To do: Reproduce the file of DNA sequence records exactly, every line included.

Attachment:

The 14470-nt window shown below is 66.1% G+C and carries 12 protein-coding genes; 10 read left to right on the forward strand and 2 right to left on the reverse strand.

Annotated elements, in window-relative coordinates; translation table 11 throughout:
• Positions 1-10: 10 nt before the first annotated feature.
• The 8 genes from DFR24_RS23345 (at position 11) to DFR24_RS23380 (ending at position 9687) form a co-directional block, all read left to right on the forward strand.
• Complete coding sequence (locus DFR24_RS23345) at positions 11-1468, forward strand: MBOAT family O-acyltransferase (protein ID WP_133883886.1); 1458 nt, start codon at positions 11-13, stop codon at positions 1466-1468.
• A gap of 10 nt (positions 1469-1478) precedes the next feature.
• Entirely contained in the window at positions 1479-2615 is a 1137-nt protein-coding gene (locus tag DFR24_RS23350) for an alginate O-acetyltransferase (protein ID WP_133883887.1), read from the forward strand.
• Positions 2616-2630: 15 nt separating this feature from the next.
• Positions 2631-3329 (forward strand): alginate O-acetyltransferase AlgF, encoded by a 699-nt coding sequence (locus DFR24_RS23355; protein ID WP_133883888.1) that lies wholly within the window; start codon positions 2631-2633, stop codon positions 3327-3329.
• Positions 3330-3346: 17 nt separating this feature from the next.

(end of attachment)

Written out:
The 14470-nt window shown below is 66.1% G+C and carries 12 protein-coding genes; 10 read left to right on the forward strand and 2 right to left on the reverse strand.

Annotated elements, in window-relative coordinates; translation table 11 throughout:
• Positions 1-10: 10 nt before the first annotated feature.
• The 8 genes from DFR24_RS23345 (at position 11) to DFR24_RS23380 (ending at position 9687) form a co-directional block, all read left to right on the forward strand.
• Complete coding sequence (locus DFR24_RS23345) at positions 11-1468, forward strand: MBOAT family O-acyltransferase (protein ID WP_133883886.1); 1458 nt, start codon at positions 11-13, stop codon at positions 1466-1468.
• A gap of 10 nt (positions 1469-1478) precedes the next feature.
• Entirely contained in the window at positions 1479-2615 is a 1137-nt protein-coding gene (locus tag DFR24_RS23350) for an alginate O-acetyltransferase (protein ID WP_133883887.1), read from the forward strand.
• Positions 2616-2630: 15 nt separating this feature from the next.
• Positions 2631-3329 (forward strand): alginate O-acetyltransferase AlgF, encoded by a 699-nt coding sequence (locus DFR24_RS23355; protein ID WP_133883888.1) that lies wholly within the window; start codon positions 2631-2633, stop codon positions 3327-3329.
• Positions 3330-3346: 17 nt separating this feature from the next.